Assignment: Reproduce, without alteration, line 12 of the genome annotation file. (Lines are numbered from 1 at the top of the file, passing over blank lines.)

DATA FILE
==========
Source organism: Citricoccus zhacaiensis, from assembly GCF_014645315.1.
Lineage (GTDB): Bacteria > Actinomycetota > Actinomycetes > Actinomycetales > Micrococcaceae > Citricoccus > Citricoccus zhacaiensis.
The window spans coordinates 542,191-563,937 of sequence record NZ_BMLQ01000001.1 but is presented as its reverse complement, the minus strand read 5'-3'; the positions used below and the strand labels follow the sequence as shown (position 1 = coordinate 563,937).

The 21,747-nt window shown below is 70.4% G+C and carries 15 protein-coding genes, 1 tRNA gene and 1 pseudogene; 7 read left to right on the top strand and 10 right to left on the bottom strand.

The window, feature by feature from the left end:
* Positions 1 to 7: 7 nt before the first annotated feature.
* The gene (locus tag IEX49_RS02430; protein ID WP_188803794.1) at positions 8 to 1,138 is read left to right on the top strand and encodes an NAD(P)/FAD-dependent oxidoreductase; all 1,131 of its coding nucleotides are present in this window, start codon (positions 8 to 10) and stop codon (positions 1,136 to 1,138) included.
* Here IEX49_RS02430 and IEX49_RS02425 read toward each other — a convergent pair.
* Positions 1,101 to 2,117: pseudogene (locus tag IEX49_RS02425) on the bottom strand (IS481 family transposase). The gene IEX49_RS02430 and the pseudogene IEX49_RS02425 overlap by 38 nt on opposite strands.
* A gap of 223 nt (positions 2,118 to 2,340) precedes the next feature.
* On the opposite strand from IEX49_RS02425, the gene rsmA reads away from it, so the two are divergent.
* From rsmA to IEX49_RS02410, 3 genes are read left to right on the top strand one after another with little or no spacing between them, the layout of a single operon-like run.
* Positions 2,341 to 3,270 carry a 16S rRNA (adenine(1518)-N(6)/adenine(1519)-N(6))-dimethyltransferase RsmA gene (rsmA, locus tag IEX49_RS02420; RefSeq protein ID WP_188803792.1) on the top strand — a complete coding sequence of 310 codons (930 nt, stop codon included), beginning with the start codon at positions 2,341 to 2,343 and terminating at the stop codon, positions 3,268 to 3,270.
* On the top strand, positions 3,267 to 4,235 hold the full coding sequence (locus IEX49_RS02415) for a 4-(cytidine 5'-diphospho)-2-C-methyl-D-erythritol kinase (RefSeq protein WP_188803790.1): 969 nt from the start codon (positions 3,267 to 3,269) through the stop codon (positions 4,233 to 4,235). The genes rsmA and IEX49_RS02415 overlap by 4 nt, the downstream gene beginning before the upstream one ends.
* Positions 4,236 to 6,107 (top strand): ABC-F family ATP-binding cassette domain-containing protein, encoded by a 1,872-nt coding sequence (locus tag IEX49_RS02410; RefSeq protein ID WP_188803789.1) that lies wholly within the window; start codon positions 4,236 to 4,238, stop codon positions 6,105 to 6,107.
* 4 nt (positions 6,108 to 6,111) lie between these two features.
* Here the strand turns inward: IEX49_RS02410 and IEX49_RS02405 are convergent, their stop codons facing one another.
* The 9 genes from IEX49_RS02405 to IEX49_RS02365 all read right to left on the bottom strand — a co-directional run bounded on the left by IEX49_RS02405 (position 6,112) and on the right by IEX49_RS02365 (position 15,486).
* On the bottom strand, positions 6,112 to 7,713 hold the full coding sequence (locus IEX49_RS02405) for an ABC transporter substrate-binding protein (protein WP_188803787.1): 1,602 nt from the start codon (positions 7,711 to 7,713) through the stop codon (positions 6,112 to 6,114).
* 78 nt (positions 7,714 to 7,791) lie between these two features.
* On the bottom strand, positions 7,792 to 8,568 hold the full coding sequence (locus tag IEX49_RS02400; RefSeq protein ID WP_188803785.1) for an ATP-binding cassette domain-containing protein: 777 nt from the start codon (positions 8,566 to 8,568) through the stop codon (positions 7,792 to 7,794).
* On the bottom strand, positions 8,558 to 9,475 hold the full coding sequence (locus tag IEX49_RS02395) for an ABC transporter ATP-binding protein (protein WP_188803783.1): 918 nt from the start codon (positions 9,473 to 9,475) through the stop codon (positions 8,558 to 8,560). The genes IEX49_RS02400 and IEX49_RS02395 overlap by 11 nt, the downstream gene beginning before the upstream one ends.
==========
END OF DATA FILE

* From rsmA to IEX49_RS02410, 3 genes are read left to right on the top strand one after another with little or no spacing between them, the layout of a single operon-like run.